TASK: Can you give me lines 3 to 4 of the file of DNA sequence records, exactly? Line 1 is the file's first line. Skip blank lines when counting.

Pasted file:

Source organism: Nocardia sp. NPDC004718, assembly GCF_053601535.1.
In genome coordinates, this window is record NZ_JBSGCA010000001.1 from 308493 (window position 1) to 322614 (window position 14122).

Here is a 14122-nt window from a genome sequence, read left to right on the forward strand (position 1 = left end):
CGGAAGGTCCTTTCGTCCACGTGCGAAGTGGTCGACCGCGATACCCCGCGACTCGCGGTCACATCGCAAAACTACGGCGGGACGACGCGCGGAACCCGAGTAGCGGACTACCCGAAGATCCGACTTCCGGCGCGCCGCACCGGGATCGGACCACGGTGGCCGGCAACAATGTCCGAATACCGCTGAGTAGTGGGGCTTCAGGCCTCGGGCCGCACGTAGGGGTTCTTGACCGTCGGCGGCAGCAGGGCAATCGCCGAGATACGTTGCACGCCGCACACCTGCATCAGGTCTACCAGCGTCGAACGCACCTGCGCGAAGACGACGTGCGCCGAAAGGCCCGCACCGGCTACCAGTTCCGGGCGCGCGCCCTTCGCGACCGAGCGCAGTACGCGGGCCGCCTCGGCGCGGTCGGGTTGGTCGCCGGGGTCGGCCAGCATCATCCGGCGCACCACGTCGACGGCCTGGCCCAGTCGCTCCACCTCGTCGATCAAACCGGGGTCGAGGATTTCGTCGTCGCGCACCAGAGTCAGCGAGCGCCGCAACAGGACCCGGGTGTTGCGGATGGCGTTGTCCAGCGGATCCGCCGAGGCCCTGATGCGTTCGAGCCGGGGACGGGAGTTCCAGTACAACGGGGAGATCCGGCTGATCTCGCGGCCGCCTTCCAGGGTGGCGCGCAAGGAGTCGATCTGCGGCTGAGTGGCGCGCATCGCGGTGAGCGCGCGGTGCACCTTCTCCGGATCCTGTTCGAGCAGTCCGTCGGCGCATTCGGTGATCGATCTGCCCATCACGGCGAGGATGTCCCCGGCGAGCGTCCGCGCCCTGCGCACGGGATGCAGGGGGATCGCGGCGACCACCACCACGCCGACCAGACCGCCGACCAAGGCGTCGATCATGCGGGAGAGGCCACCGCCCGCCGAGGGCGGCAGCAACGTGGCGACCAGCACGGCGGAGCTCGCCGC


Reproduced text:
Here is a 14122-nt window from a genome sequence, read left to right on the forward strand (position 1 = left end):
CGGAAGGTCCTTTCGTCCACGTGCGAAGTGGTCGACCGCGATACCCCGCGACTCGCGGTCACATCGCAAAACTACGGCGGGACGACGCGCGGAACCCGAGTAGCGGACTACCCGAAGATCCGACTTCCGGCGCGCCGCACCGGGATCGGACCACGGTGGCCGGCAACAATGTCCGAATACCGCTGAGTAGTGGGGCTTCAGGCCTCGGGCCGCACGTAGGGGTTCTTGACCGTCGGCGGCAGCAGGGCAATCGCCGAGATACGTTGCACGCCGCACACCTGCATCAGGTCTACCAGCGTCGAACGCACCTGCGCGAAGACGACGTGCGCCGAAAGGCCCGCACCGGCTACCAGTTCCGGGCGCGCGCCCTTCGCGACCGAGCGCAGTACGCGGGCCGCCTCGGCGCGGTCGGGTTGGTCGCCGGGGTCGGCCAGCATCATCCGGCGCACCACGTCGACGGCCTGGCCCAGTCGCTCCACCTCGTCGATCAAACCGGGGTCGAGGATTTCGTCGTCGCGCACCAGAGTCAGCGAGCGCCGCAACAGGACCCGGGTGTTGCGGATGGCGTTGTCCAGCGGATCCGCCGAGGCCCTGATGCGTTCGAGCCGGGGACGGGAGTTCCAGTACAACGGGGAGATCCGGCTGATCTCGCGGCCGCCTTCCAGGGTGGCGCGCAAGGAGTCGATCTGCGGCTGAGTGGCGCGCATCGCGGTGAGCGCGCGGTGCACCTTCTCCGGATCCTGTTCGAGCAGTCCGTCGGCGCATTCGGTGATCGATCTGCCCATCACGGCGAGGATGTCCCCGGCGAGCGTCCGCGCCCTGCGCACGGGATGCAGGGGGATCGCGGCGACCACCACCACGCCGACCAGACCGCCGACCAAGGCGTCGATCATGCGGGAGAGGCCACCGCCCGCCGAGGGCGGCAGCAACGTGGCGACCAGCACGGCGGAGCTCGCCGC